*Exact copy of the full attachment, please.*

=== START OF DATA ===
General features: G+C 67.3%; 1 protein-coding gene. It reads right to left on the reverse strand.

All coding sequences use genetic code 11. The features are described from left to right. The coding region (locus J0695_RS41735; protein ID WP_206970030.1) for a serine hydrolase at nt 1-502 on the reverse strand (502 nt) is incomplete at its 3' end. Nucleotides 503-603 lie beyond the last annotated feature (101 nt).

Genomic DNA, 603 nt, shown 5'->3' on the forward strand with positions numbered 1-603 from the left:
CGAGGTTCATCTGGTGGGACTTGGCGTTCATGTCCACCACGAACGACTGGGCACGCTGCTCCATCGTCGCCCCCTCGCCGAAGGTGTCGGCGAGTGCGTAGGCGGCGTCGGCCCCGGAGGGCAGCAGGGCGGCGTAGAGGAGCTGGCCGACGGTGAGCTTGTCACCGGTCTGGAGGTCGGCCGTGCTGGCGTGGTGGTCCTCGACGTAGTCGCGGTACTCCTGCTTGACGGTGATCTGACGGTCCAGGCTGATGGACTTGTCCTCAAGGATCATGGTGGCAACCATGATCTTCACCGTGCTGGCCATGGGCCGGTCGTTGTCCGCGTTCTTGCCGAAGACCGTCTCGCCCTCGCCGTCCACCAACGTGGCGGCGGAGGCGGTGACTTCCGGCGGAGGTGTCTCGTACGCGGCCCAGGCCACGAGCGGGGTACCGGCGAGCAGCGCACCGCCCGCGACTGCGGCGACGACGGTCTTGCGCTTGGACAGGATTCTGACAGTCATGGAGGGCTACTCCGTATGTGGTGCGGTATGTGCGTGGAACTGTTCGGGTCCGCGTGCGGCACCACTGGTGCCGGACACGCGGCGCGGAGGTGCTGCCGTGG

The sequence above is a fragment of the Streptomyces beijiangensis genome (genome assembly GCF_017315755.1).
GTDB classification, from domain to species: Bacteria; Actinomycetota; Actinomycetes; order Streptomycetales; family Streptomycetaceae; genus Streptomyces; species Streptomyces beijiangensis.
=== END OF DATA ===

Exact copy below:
General features: G+C 67.3%; 1 protein-coding gene. It reads right to left on the reverse strand.

All coding sequences use genetic code 11. The features are described from left to right. The coding region (locus J0695_RS41735; protein ID WP_206970030.1) for a serine hydrolase at nt 1-502 on the reverse strand (502 nt) is incomplete at its 3' end. Nucleotides 503-603 lie beyond the last annotated feature (101 nt).

Genomic DNA, 603 nt, shown 5'->3' on the forward strand with positions numbered 1-603 from the left:
CGAGGTTCATCTGGTGGGACTTGGCGTTCATGTCCACCACGAACGACTGGGCACGCTGCTCCATCGTCGCCCCCTCGCCGAAGGTGTCGGCGAGTGCGTAGGCGGCGTCGGCCCCGGAGGGCAGCAGGGCGGCGTAGAGGAGCTGGCCGACGGTGAGCTTGTCACCGGTCTGGAGGTCGGCCGTGCTGGCGTGGTGGTCCTCGACGTAGTCGCGGTACTCCTGCTTGACGGTGATCTGACGGTCCAGGCTGATGGACTTGTCCTCAAGGATCATGGTGGCAACCATGATCTTCACCGTGCTGGCCATGGGCCGGTCGTTGTCCGCGTTCTTGCCGAAGACCGTCTCGCCCTCGCCGTCCACCAACGTGGCGGCGGAGGCGGTGACTTCCGGCGGAGGTGTCTCGTACGCGGCCCAGGCCACGAGCGGGGTACCGGCGAGCAGCGCACCGCCCGCGACTGCGGCGACGACGGTCTTGCGCTTGGACAGGATTCTGACAGTCATGGAGGGCTACTCCGTATGTGGTGCGGTATGTGCGTGGAACTGTTCGGGTCCGCGTGCGGCACCACTGGTGCCGGACACGCGGCGCGGAGGTGCTGCCGTGG

The sequence above is a fragment of the Streptomyces beijiangensis genome (genome assembly GCF_017315755.1).
GTDB classification, from domain to species: Bacteria; Actinomycetota; Actinomycetes; order Streptomycetales; family Streptomycetaceae; genus Streptomyces; species Streptomyces beijiangensis.